The Survivor: Gucci Mane @ 40

The Survivor: Gucci Mane @ 40

In hip-hop, time comes for everyone. One day you’re the hottest rapper in your city — the strip club reserves a table for you, the radio keeps your single on repeat, your music spills out of car windows and backyards — the next you’re a memory that gets disrespected by the next generation. Shit, they might even call you washed on Instagram. Nothing is feared in rap like getting older.

Gucci Mane is one of the few who has survived it all. And he’s done it by releasing a handful of the 21st century’s greatest mixtapes, by becoming arguably rap’s most impactful talent scout and by having a larger-than-life personality. He’s Big Guwop, Gucci Mane La Flare, the Trap God; he has a damn ice cream cone tatted on his face.

It’s hard to remember a time before Gucci Mane was Gucci Mane. For all I know, the Big Bang occurred and then there was Gucci rapping about money, cars and jewelry, and the trapping that has helped him acquire the money, cars and jewelry. But that isn’t how it happened. He was born Radric Davis, and the story of his earliest recordings begins like a scene that will one day open an award-winning biopic, at an Atlanta studio in the house of the producer Zaytoven’s parents.

“Icy,” crafted by Zaytoven, was one of Gucci’s breakout singles, and few songs better define 2000s Atlanta. Arriving at a moment when T.I. and Jeezy were taking trap music nationwide, the song established Gucci as ATL’s hometown hero. It’s essentially a perfect song, with an Auto-Tune hook by the Dungeon Family’s Lil’ Will and a Zaytoven beat that sounds like it was made in a church in which all the attendees wear oversized Braves jerseys. But the main attraction is Gucci and his guest and future nemesis, Jeezy, who raps with the griminess that made his major-label debut, Let’s Get It: Thug Motivation 101, so special. Gucci, on the other hand, is a street poet whose delivery is clean and patient, even as he sounds like he’s rapping with a mouthful of marbles. “Don’t kiss me, baby; you can kiss my chain,” Gucci says, every one-liner resembling something he would say in casual conversation.

Between 2007 and 2009, Gucci solidified his spot in ATL hip-hop history with a legacy-defining mixtape run. (Future’s 2014-2015 and Lil Wayne’s 2006-2008 are the only contemporary comparisons.) During this time, he released countless free tapes, among them standouts like EA Sportscenter, From Zone 6 to Duval, Mr. Perfect, the Cold War series and the Burrprint: The Movie 3D. Notoriously, Gucci wasn’t known for his variety. These mixtapes were packed with hard-nosed trap songs, all delivered in that same menacing monotone, which could also be funny — sometimes on purpose, sometimes not. “And I know I might be ugly, but my car is good lookin’,” Gucci raps on “On Deck,” a standout off 2008’s From Zone 6 to Duval. The output was overwhelming but consistent, and that was admired, mostly. “Gucci was such a workhorse, he really only let Burrprint live for like two weeks,” DJ Drama told the Fader. “You go and drop this instant classic tape and then two weeks later, here comes three more. That idea was dope, but I wasn’t all the way with it. I was like, ‘My n—a, let’s let it breathe.’”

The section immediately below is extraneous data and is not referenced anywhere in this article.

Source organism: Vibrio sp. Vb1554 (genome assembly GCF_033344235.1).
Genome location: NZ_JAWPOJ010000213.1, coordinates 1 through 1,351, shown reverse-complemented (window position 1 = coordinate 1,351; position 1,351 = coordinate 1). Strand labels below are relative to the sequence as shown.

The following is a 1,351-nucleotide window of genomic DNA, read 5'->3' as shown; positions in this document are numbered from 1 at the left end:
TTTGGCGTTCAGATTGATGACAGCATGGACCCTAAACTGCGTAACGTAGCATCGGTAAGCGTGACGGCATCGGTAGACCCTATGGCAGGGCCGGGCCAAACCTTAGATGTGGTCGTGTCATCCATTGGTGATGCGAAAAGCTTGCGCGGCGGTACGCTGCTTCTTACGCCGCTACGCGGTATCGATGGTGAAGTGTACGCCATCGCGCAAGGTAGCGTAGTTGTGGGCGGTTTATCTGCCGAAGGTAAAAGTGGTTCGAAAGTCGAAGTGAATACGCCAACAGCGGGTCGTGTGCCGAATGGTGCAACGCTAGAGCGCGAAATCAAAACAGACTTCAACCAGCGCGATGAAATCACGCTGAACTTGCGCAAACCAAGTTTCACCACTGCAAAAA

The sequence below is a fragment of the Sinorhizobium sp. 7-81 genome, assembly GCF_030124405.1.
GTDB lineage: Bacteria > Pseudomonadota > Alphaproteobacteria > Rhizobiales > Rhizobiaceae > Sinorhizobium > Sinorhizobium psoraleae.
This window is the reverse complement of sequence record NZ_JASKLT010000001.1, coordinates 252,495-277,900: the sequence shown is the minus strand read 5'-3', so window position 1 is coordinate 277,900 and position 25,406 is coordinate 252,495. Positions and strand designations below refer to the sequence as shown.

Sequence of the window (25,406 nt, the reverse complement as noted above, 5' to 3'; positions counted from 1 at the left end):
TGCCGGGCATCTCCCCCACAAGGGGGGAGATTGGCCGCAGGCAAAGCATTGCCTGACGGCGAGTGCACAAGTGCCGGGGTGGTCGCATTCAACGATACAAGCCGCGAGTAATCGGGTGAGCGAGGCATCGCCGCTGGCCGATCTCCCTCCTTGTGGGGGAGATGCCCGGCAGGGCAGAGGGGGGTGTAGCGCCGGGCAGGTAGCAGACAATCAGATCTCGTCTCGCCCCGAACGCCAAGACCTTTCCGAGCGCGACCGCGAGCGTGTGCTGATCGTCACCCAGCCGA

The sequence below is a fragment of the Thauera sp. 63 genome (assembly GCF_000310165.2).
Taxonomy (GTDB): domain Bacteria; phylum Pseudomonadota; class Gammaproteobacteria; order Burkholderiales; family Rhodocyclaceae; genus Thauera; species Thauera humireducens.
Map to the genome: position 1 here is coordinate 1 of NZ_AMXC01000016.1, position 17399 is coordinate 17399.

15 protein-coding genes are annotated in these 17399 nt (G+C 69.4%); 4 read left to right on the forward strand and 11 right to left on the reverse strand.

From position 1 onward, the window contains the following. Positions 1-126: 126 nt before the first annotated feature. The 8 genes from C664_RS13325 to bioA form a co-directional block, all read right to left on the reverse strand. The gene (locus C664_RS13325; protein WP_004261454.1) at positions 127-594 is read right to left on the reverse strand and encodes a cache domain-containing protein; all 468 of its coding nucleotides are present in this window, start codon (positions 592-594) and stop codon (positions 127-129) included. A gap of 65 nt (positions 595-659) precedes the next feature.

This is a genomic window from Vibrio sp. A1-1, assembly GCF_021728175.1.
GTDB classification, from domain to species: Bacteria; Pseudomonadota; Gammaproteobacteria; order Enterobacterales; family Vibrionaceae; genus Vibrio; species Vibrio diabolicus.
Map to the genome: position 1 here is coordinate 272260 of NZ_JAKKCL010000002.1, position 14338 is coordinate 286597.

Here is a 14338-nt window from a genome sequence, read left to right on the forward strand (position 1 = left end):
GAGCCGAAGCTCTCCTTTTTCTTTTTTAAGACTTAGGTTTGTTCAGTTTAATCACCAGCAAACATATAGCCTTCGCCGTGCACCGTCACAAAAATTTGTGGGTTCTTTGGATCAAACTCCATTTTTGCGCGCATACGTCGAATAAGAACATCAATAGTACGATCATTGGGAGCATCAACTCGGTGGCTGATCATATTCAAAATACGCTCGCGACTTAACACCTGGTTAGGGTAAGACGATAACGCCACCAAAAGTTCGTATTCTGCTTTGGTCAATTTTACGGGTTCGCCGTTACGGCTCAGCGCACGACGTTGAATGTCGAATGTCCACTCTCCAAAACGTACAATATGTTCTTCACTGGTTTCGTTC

But Gucci wanted to be more than a cult figure. While in the midst of legal troubles he began to prepare his 2009 album, The State Vs Radric Davis. The album, featuring an iconic cover of Gucci in an orange prison jumpsuit, was another breakout moment. On the strength of singles like the Plies-assisted “Wasted” — a timeless frat-boy anthem — and “Lemonade,” the Bangladesh-produced single remixed by everyone from Big Sean to Odd Future, Gucci emerged a rap star. By the time the 2010s arrived, Diplo’s Mad Decent imprint was printing “Free Gucci” tees.

Gucci’s legacy hasn’t lasted solely because of classic mixtapes; his willingness to use his platform to bolster the next generation has been equally crucial. “I’m always trying to help people. I wouldn’t give a damn if I get four artists right now and all of them burn me,” Gucci said in a 2016 Fader cover story. “I’mma get me four more, because I feel like the more people I help, the more good I do. No matter what a person does, helping somebody can never hurt me.”

The artists Gucci has helped to groom form a list of hip-hop royalty. OJ da Juiceman and Waka Flocka Flame were early Bricksquad affiliates. He established phenoms like Migos, Young Thug and Rich Homie Quan. He signed a teenage Lex Luger, and rapped on Mike WiLL Made-It’s beats months after the producer graduated from high school. Notably, he released a collaborative mixtape with Chicago’s Chief Keef, who was inspired by Gucci. Even Atlanta’s thriving ecosystem of videographers, DJs and managers can be credited in part to Guwop — from DJ Holiday screaming on mixtape intros to Coach K, Gucci’s former manager, building the Quality Control empire.

Today, Gucci Mane turns 40, nearly 20 years since he first arrived in Zaytoven’s parents’ basement. I used to think immortality in rap was a myth, but that’s not true. Gucci is immortal, and his legacy is still growing. If you don’t think so, Gucci won’t care; he’ll just drop another mixtape.

Alphonse Pierre is a writer from Staten Island, New York. He has written about hip-hop for various publications, including the Fader, Complex, Vice and more. He’s currently a staff writer at Pitchfork.  

Image: Gucci Mane performs in Quebec City in 2019. Credit: Scott Legato/Getty Images.

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